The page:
Pros and cons of pocket money – is giving an allowance a good idea?

Our money expert explores the benefits and drawbacks of pocket money and whether kids should have to earn the money they are given

young girl putting coins into a jar labelled pocket money
(Image credit: Getty Images)

Pocket money can be a great way to teach children about the value of money and money management, but it has both its advantages and drawbacks.

Experts say giving your child an allowance can encourage them to take responsible decisions and build independence, and right now, teaching your kids about money has arguably never been more important. 

You can also use a pocket money app to encourage your children to develop good money habits and then, as your offspring get older, you can look for the best bank accounts for kids

Co-founder of money app GoHenry, Louise Hill, says: “It doesn't matter how much you give – it can be 5p or £5 – but the act of paying regular pocket money helps open up conversations around money, and gets children thinking about the four key pillars of money management: spending, saving, earning, and giving.

“You can help kids understand where it comes from; why it's important to save; that when it's gone, it's gone; and the role donating to people less fortunate plays in society. This is even more important as we move to a cashless society and children don’t see physical money exchanging hands in the way we used to.”

Pros of pocket money

According to GoHenry’s Youth Economy Report 2022, the average pocket money received by children in the UK is £7.62 a week. Most parents increase pocket money with age, with seven-year-olds typically receiving £3.52 a week, 10-year-olds £4.58 and 16-year-olds £13.32.

But regardless of the amount, there are numerous advantages to giving pocket money.

1. It teaches children about money management

Having a set weekly allowance will help your children learn to prioritise and budget for the things they want. It will also teach them that their supply of money is finite.

Claire Saunders, certified financial coach at Mint Coaching, says “Pocket money is usually the first opportunity children have to learn and understand the value of money and to navigate financial responsibility. By receiving regular pocket money, children can make choices as they learn how to save, budget, and make spending decisions.”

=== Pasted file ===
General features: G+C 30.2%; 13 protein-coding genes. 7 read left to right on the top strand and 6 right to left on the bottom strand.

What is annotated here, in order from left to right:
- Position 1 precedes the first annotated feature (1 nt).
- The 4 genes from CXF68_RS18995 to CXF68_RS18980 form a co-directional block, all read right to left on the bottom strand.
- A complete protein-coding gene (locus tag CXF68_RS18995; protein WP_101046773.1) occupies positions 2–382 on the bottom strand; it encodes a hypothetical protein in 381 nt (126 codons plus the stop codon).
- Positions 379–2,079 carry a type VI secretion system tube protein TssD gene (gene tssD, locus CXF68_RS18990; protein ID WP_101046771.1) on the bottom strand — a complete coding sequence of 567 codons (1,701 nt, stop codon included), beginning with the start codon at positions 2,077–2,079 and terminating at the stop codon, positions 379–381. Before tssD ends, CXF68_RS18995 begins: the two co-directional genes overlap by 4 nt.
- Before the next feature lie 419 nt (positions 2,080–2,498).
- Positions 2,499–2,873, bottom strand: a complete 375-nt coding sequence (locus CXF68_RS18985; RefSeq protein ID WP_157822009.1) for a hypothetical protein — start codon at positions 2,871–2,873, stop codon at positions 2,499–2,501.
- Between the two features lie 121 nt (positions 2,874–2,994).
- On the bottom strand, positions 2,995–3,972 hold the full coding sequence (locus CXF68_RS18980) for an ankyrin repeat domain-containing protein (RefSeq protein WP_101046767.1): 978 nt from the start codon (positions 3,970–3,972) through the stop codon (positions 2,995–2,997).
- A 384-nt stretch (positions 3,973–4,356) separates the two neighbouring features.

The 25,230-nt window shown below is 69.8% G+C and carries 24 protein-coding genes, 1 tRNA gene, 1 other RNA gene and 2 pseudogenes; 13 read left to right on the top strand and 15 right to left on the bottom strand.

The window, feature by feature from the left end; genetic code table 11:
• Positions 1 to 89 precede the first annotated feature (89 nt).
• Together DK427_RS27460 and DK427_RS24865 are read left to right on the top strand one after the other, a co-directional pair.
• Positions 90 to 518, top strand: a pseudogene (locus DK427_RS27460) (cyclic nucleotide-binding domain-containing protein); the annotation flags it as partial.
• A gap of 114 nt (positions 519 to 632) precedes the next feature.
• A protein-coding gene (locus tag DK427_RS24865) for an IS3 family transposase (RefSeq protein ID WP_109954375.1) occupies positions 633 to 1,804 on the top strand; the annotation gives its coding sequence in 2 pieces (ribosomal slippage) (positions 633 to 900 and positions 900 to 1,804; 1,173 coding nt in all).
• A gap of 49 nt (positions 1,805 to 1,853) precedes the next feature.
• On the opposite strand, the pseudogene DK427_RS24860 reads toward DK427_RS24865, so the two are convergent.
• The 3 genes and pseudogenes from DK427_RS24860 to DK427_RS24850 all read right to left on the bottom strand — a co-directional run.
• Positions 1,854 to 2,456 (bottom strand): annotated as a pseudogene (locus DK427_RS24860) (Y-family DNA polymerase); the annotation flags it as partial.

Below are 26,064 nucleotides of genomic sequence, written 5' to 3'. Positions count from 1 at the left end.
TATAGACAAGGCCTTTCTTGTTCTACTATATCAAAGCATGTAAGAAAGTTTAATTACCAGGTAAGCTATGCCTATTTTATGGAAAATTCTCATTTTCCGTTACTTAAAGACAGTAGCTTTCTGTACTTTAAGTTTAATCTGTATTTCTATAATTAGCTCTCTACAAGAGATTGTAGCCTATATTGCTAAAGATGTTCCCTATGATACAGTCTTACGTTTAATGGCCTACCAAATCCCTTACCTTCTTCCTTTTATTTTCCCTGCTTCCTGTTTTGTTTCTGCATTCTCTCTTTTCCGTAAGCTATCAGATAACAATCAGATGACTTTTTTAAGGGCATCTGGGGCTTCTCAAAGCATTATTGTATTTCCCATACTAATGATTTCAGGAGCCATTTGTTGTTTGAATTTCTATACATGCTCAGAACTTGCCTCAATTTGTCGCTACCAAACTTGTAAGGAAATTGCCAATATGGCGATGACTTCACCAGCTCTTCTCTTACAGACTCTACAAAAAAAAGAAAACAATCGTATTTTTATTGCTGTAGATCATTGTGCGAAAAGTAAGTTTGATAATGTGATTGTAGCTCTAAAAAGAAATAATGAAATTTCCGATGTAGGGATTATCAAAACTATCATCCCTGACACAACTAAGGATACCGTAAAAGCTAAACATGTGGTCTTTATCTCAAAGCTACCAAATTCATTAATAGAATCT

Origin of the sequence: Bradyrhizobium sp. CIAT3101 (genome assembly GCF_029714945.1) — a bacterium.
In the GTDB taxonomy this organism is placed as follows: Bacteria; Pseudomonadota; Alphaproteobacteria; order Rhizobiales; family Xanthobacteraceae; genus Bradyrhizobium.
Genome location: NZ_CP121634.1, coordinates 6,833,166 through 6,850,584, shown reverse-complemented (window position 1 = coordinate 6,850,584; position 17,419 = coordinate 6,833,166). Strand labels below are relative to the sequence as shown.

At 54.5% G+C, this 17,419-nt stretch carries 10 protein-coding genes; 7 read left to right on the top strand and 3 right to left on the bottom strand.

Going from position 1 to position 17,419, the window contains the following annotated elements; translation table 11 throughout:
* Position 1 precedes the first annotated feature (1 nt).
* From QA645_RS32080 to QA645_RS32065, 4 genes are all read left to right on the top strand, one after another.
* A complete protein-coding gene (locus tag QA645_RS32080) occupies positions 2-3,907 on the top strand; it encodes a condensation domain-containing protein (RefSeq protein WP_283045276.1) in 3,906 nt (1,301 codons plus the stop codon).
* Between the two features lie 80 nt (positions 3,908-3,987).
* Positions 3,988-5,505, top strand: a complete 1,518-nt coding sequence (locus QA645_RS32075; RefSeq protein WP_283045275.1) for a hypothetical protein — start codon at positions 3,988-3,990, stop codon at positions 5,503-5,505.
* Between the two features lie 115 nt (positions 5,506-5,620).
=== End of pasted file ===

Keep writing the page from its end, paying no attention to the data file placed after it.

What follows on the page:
2. Children can learn about earning money

Understanding the link between money and work is a vital part of kids’ financial education. For young children who aren’t old enough to get a part-time job, paid tasks can be a good introduction to the world of work.

Some parents might also tie pocket money into rewarding good behaviour. Dani Kumrou, mum to 12-year-old Ellie-rose and user of GoHenry, says: “When Ellie-rose was really young we had a reward chart where she’d get stickers for doing things like putting her toys away, eating her fruits and vegetables, playing nicely and sharing with her friends. We would then give her pocket money so she could save up and buy a new toy. So, she learned from a really young age that good behaviour pays rewards, and you should always be good and kind.” 

3. It can help get your kids in the savings habit

Parents should encourage children to save a proportion of their pocket money for future large purchases – this can teach them about delayed gratification. You can encourage them to save by paying ‘interest’ on the money they put aside, or matching their savings for specific items. 

Dr Lily Canter, a journalist and mother-of-two, says: “I have been giving my boys pocket money from a young age. They both got it from age six and they get £1 a week. It has really helped them to understand the value of money. If they want a magazine, toy or treat for example they have to buy it.

“They both got savings accounts at seven and top this up with their pocket money regularly. My eldest bought himself a laptop at age eight with the money he had saved from pocket money and birthday money from relatives.”

mother and daughter sitting on the floor putting coins into a piggy bank

(Image credit: Getty Images)

4. Children can apply maths skills to everyday life